How our mines contribute to sustainable development
Mining is necessary to provide the world with metals and minerals essential for all aspects of modern life. From personal electronics and medical equipment to vehicles, buildings, and energy generation, mining touches every part of our lives.
The United Nations (U.N.) predicts the global population will reach 9.7 billion people in 2050. To support every person’s needs and protect the planet, resource development, including mining, needs to be responsible and sustainable.
At Fortuna, we produce silver, gold, zinc, and lead from four mines in Argentina, Burkina Faso, Mexico, and Peru. Our operations contribute to achieving the United Nations Sustainable Development Goals in two important ways. First, by operating sustainable, socially responsible mines and second, producing the raw materials needed for sustainable development.
Our Process: How we mine
We recognize that our mining operations are the first link in the supply chain to make thousands of items. By reducing the environmental footprint at each of our mines, we reduce the environmental cost to manufacture each of these items.
The mining process is designed to extract valuable metals from rocks efficiently. It involves finding, excavating, blasting, hauling, crushing, milling, and disposing of waste rock. Every mine around the world modifies parts of this process to suit the type of ore they seek using the resources and technologies available.
Mining, particularly mineral processing and transportation, uses large volumes of energy and water and produces greenhouse gases (GHG), dust, and other potential pollutants. At Fortuna, we set goals and targets to track our energy and water use in order to mine more responsibly, including:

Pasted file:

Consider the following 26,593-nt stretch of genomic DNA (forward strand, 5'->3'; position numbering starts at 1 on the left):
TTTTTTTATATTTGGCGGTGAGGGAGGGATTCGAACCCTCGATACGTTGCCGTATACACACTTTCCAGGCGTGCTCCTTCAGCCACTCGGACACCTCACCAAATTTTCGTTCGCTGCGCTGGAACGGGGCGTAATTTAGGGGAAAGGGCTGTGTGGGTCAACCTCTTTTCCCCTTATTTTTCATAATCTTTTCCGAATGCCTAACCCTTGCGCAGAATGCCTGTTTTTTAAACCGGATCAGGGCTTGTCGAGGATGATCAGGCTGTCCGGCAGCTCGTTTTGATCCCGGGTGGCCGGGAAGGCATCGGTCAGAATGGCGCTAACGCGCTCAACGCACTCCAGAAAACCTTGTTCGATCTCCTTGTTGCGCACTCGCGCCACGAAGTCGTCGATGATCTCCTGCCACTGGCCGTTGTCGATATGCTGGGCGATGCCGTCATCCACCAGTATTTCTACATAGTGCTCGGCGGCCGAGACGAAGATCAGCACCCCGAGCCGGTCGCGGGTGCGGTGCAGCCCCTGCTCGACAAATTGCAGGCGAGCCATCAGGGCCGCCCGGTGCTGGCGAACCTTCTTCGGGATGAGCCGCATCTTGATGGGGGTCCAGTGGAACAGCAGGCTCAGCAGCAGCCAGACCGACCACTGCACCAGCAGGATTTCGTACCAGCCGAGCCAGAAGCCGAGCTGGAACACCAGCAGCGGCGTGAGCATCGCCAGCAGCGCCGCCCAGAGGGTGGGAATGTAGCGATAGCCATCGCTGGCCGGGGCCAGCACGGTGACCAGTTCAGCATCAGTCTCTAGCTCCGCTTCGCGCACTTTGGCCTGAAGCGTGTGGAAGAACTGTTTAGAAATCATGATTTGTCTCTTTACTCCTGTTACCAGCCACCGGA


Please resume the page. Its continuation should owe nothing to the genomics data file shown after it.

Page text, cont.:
- Minimize freshwater consumption and maximize water reuse
- Use less energy and renewable energy sources where possible
- Reduce GHG and dust emissions
- Monitor tailings according to regulations
- Protect and conserve plants and animals
- Close the mine according to the closure plan
There is no substitute for silver (element Ag). The shiny light grey metal is malleable and ductile, meaning we can stretch it into a thin wire or press it into almost any shape without breaking. It is also an excellent conductor of electricity. For these reasons, we use it to make jewellery, silverware, and electronic components such as wires, switches, and printed circuit boards.
- Wiring: Silver is perfect for wiring inside smartphones, where it can be bent and squeezed into tiny spaces without breaking.
- Solar panels: One of the most significant industrial applications for silver today is its use in photovoltaic (P.V.) cells, the building blocks of solar panels.
- Medicine: People have also used silver for centuries to fight infection because of its antimicrobial properties. Trace amounts of silver will attack bacterial cells, partly dissolving their outer coating, and disrupting the cell’s function.